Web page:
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Examples of Biomimetics in Recent Issue of Leading Scientific Journal

A few weeks ago I discussed how the journal Philosophical Transactions of the Royal Society of London A devoted its April, 2009 issue to the topic of biomimicry. The issue was introduced with a review by Bharat Bhushan, trying to deflect any possibility of intelligent design overtones from biomimicry by repeatedly referring to the power of “nature” to “evolve” these technologically useful structures. I concluded that “Dr. Bhushan’s chosen blindness to the intelligent design implications of his field does not negate the many dozens of instances of biomimicry discussed in his article and other articles in this recent issue of Philosophical Transactions of the Royal Society of London A.” What follows is a list of some of the fascinating examples of biomimicry discussed in Dr. Bhushan’s review:

  • Ancient examples such as the Chinese trying to make artificial silk
  • Birds inspiring aircraft and wing design
  • The construction of neural networks based upon “the desire to mimic the human brain,”
  • “The existence of biocells and DNA serves as a source of inspiration for nanotechnologists, who hope to one day build self-assembled molecular-scale devices”
  • Modeling the patterns by which spiders produce webs to create a “‘virtual spider robot’ that builds virtual webs, which perfectly mimic the visual architecture of real webs of the garden cross spider”
  • Light refraction in bird feathers and butterfly wings modeled to create better display screens
  • Self-sharpening teeth on many animals, such as vertebrates and echinoderms, being copied to produce better cutting tools
  • “[P]roteins are being used to control materials formation in practical engineering towards self-assembled, hybrid, functional materials structure”
  • Mimicking the “climbing and peeling ability of geckos” to create climbing robots
  • Tire treads inspired by the shape of toe pads on tree frogs
  • Speedo’s “Fastskin bodysuit,” used by many Olympic swimmers, which recreates properties of shark skin
  • Seashells inspiring better ceramics
  • Studying self-healing properties of biological systems to produce polymers and polymer composites capable of mending cracks
  • Polar bear-inspired furs, textiles, and thermal collectors
  • Spiny hooks on plant seeds and fruits inspiring velcro
  • Mimicking mechanisms of photosynthesis and chemical energy conversion to create cheaper solar cells
  • Studying the light refractive properties moth eyes to produce solar panels with less light reflection

Bhushan lists biological features with potential uses in industry and technology, and the very first example he gives is, you guessed it, the bacterial flagellum. He also offers a detailed discussion of the how the hydrophobic and self-cleaning properties of plant surfaces could be “of interest in various applications, including self-cleaning windows, windshields and exterior paints for buildings, boats, ships and aircraft, utensils, roof tiles, textiles, solar panels and applications requiring antifouling and a reduction of drag in fluid flow, e.g. in micro/nanofluidics, boats, ships and aircraft.” Another fascinating suggestion is the possibility that “[r]eplication of the structure of gecko feet would enable the development of a superadhesive polymer tape capable of clean, dry adhesion, which is reversible.”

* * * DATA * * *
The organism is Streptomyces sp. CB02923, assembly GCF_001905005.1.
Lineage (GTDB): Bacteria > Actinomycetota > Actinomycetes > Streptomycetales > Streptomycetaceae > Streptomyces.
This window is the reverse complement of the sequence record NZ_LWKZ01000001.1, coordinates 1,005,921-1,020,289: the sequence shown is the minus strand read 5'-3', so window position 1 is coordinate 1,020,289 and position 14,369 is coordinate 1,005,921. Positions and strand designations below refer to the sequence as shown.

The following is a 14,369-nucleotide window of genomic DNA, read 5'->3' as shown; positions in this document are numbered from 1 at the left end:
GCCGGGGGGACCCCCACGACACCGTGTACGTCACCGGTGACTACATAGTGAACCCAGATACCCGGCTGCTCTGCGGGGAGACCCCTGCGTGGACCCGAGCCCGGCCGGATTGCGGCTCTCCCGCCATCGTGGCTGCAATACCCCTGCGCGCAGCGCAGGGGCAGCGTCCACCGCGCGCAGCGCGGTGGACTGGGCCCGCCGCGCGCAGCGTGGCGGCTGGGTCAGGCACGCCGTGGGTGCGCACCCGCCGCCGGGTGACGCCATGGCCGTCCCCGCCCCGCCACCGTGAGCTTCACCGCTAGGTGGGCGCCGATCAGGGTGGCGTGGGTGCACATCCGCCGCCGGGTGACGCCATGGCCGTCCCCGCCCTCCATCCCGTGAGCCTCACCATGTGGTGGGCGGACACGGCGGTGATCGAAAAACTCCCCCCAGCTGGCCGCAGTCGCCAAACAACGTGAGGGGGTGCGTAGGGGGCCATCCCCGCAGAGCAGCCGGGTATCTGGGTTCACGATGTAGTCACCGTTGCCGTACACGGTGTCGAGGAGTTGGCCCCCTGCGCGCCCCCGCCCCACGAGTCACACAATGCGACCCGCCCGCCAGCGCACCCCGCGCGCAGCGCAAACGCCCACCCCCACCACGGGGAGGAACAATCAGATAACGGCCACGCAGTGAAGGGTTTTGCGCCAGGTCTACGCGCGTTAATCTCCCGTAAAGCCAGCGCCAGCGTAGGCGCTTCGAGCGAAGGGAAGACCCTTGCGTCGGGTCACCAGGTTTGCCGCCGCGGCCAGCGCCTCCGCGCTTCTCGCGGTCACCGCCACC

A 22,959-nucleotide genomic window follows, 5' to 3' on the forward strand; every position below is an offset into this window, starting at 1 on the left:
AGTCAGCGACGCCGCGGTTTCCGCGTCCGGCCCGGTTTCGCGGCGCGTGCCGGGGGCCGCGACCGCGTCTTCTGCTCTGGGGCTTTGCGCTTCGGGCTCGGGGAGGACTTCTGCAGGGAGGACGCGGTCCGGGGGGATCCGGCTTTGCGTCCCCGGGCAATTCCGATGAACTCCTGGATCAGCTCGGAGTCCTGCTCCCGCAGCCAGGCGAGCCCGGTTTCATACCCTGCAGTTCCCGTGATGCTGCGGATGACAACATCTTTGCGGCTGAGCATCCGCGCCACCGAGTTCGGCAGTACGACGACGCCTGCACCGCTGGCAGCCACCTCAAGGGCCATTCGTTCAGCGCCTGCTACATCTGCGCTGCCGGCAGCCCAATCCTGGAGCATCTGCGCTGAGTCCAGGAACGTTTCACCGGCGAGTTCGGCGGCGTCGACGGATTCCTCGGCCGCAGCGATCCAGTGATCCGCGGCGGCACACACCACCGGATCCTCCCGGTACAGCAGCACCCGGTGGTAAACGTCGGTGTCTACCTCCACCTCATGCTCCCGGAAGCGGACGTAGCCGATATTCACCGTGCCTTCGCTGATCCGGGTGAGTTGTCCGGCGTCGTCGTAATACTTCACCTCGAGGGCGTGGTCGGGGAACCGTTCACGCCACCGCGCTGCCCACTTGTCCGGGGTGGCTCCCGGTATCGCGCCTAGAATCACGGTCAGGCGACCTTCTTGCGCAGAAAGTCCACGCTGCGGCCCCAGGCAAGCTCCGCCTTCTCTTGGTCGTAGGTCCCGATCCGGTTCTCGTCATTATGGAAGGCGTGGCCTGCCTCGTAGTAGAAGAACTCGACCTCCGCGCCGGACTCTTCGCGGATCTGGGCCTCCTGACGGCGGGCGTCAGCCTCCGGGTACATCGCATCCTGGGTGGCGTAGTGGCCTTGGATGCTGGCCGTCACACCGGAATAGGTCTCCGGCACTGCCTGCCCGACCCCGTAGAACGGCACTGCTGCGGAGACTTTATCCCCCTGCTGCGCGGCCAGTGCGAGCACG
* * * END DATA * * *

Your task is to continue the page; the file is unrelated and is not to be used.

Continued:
Finally, Bhushan proposes macro-biomimicry, suggesting that the general nature of hierarchical control in biological systems could be useful for construction purposes:

Nature develops biological objects by means of growth or biologically controlled self-assembly adapting to the environmental condition and by using the most commonly found materials. Biological materials are developed by using the recipes contained in the genetic code. As a result, biological materials and tissues are created by hierarchical structuring at all levels in order to adapt form and structure to the function, which have the capability of adaptation to changing conditions and self-healing. The genetic algorithm interacts with the environmental condition, which provides flexibility. For example, a tree branch can grow differently in the direction of the wind and in the opposite direction. The only way to provide this adaptive self-assembly is a hierarchical self-organization of the material. Hierarchical structuring allows adaptation and optimization of the material at each level. It is apparent that nature uses hierarchical structures, consisting of nanostructures in many cases, to achieve the required performance. Understanding the role of hierarchical structure and development of low cost and flexible fabrication techniques would facilitate commercial applications.

(Bharat Bhushan, “Biomimetics: lessons from nature — an overview,” Philosophical Transactions of the Royal Society of London A, Vol. 367, 1445–1486 (2009) (internal citations removed).)

Bhushan claims that “[i]t is clear that nature has evolved and optimized a large number of materials and structured surfaces with rather unique characteristics,” but when nature offers so many structures which outperform our intelligently designed technology, I don’t think his point about evolution is quite so “clear” at all.

Casey Luskin

Associate Director, Center for Science and Culture
Casey Luskin is a geologist and an attorney with graduate degrees in science and law, giving him expertise in both the scientific and legal dimensions of the debate over evolution. He earned his PhD in Geology from the University of Johannesburg, and BS and MS degrees in Earth Sciences from the University of California, San Diego, where he studied evolution extensively at both the graduate and undergraduate levels. His law degree is from the University of San Diego, where he focused his studies on First Amendment law, education law, and environmental law.